Editors Under Siege p. 11

By: Mark Fitzgerald Budget cuts, financial and home pressures ? even pagination ?
are burning out newspaper editors, according to new APME study sp.

THE NINETIES ARE doing a number on newsroom managers, according to a new study by Associated Press Managing Editors.
Today's editors and managing editors are drinking and smoking less and trying to stay in some reasonable shape.
Yet, on the job and at home, they report more stress than ever.
Nearly half, 47%, say their jobs are not just stressful ? they are "highly stressful." About four in 10 have had a health problem they blame on stress.
Nearly one in five ? in a group with a median age of 45 ? suffer from hypertension.
One big reason there is more on-the-job stress is that editors nowadays are on the job all the time: Fully 42% of respondents to the APME study say they work at least six days a week. Six percent work every day of the week.
In fact, the median work week for responding editors is 52 hours long.
Only 14% work a 40-hour week.
And during those long hours, editors told the APME survey, events seem to conspire to ratchet up the stress levels.
Compared to a similar study APME conducted in 1983, newsroom editors these days say they feel less control over their work.
In 1995, for instance, fully 66% of responding editors said their news hole was reduced in the past year. Half reported losing news staffers who were not replaced. Nearly three-quarters, 73%, agreed with the statement, "It's difficult to stay on top of all my responsibilities as an editor."
Eighty percent reported that, "there is more work than I can complete in a normal day."
At the same time, the survey reveals that the editors take the newspaper's credibility and integrity very seriously ? in fact, they take it personally.
By substantial majorities, the editors complained that they were bogged down with paperwork, administrative tasks and deadline pressures that all too frequently prevent them from taking the longer view of their editorial responsibilities.
New technology isn't helping, the editors say: For instance, 67% of those who implemented pagination in the past year say it increased their stress level.
These pressures continue at home, as more editors must cope with raising children with a working spouse. Nearly half, 49%, say "I am not able to be 'there' for my spouse/family/friends as often as I should be because of my job." In 1983, only 38% agreed with that statement.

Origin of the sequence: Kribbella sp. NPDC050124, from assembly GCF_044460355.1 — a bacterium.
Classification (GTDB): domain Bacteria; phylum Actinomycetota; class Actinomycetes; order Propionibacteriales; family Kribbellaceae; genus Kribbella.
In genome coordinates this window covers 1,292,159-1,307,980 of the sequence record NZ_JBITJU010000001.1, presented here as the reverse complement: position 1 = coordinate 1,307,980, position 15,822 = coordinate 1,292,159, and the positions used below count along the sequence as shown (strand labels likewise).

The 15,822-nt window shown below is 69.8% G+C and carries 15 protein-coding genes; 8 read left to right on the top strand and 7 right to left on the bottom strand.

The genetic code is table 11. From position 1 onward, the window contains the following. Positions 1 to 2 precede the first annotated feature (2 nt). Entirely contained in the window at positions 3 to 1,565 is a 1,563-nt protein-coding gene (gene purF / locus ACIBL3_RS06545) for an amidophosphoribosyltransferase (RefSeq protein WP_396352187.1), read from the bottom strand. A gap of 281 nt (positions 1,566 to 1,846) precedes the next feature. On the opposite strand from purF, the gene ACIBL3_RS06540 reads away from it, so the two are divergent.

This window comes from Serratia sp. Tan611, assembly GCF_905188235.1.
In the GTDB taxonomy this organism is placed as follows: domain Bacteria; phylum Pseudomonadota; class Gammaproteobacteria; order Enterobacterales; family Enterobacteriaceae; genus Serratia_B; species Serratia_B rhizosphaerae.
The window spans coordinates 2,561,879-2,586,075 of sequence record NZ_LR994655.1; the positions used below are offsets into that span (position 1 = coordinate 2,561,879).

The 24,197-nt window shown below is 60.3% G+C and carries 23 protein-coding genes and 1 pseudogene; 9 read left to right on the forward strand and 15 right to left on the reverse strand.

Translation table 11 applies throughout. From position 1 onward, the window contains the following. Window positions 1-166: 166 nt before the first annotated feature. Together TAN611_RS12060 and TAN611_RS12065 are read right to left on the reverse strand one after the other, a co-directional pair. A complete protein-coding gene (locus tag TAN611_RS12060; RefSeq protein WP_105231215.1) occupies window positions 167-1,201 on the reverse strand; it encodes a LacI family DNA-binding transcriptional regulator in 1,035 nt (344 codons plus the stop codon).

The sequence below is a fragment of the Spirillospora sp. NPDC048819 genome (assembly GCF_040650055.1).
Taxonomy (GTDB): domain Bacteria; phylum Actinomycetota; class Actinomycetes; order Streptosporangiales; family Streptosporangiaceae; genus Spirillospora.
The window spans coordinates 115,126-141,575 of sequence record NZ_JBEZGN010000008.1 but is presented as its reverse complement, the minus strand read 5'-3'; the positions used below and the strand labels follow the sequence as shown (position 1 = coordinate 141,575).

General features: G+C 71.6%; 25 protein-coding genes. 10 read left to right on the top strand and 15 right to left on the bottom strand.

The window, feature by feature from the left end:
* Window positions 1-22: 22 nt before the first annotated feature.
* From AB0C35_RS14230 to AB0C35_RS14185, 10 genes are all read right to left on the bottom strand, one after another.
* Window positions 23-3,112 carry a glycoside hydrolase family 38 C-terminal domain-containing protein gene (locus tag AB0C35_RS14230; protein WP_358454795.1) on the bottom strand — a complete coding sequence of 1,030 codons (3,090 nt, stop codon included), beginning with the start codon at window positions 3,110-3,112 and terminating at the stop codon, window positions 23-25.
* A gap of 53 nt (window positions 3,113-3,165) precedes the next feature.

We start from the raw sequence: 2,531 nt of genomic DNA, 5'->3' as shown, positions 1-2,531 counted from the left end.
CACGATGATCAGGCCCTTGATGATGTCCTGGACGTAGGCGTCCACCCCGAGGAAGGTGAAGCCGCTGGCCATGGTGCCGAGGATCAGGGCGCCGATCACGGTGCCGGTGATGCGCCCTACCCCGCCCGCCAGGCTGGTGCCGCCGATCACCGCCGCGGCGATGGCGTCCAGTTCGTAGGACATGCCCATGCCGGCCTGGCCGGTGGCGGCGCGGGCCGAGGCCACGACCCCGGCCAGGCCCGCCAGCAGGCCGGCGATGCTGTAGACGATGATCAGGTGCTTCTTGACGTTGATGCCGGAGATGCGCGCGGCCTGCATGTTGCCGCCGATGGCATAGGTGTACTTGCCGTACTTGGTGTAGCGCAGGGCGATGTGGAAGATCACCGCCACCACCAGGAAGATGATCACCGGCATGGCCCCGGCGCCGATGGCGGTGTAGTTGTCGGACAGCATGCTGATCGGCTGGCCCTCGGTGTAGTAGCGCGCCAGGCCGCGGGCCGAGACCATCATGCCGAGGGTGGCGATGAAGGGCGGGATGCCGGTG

Twelve years ago, only 2% of editors reported that "I feel nothing matters in life besides my job." Fully 10% said they feel that way in 1995.
However, the newsroom is not breaking marriages apart, the survey shows. Only about 7% said that conflicts between their personal and professional lives were a major cause of stress. One other hopeful sign is that editors are kicking their bad habits. The number of smokers has declined from 15% in 1983 to 8% now. And just 9% reported drinking more alcohol as a stress-reduction strategy. In 1983, 15% drank more to relieve stress.
Editors these days, it seems, simply want some peace and quiet: Asked to name their least important personal value or goal, the largest percentage, 18%, chose "an exciting life."
The APME survey was mailed to about 2,300 daily newspaper editors and had a response of 578, or about 25%.
The survey was developed and compiled by Bardsley & Neidhart Inc., a Portland, Ore., market research organization.
The typical respondent to the survey is a male college graduate, aged 45 and still married to his first wife with children young enough to be at home. He is a managing editor or editor with 12 years of supervisory experience and five years at his present job. He earns almost $55,000, works 52 hours each week at the office and another 5 hours at home. He works on a newspaper with less than a 25,000 circulation.


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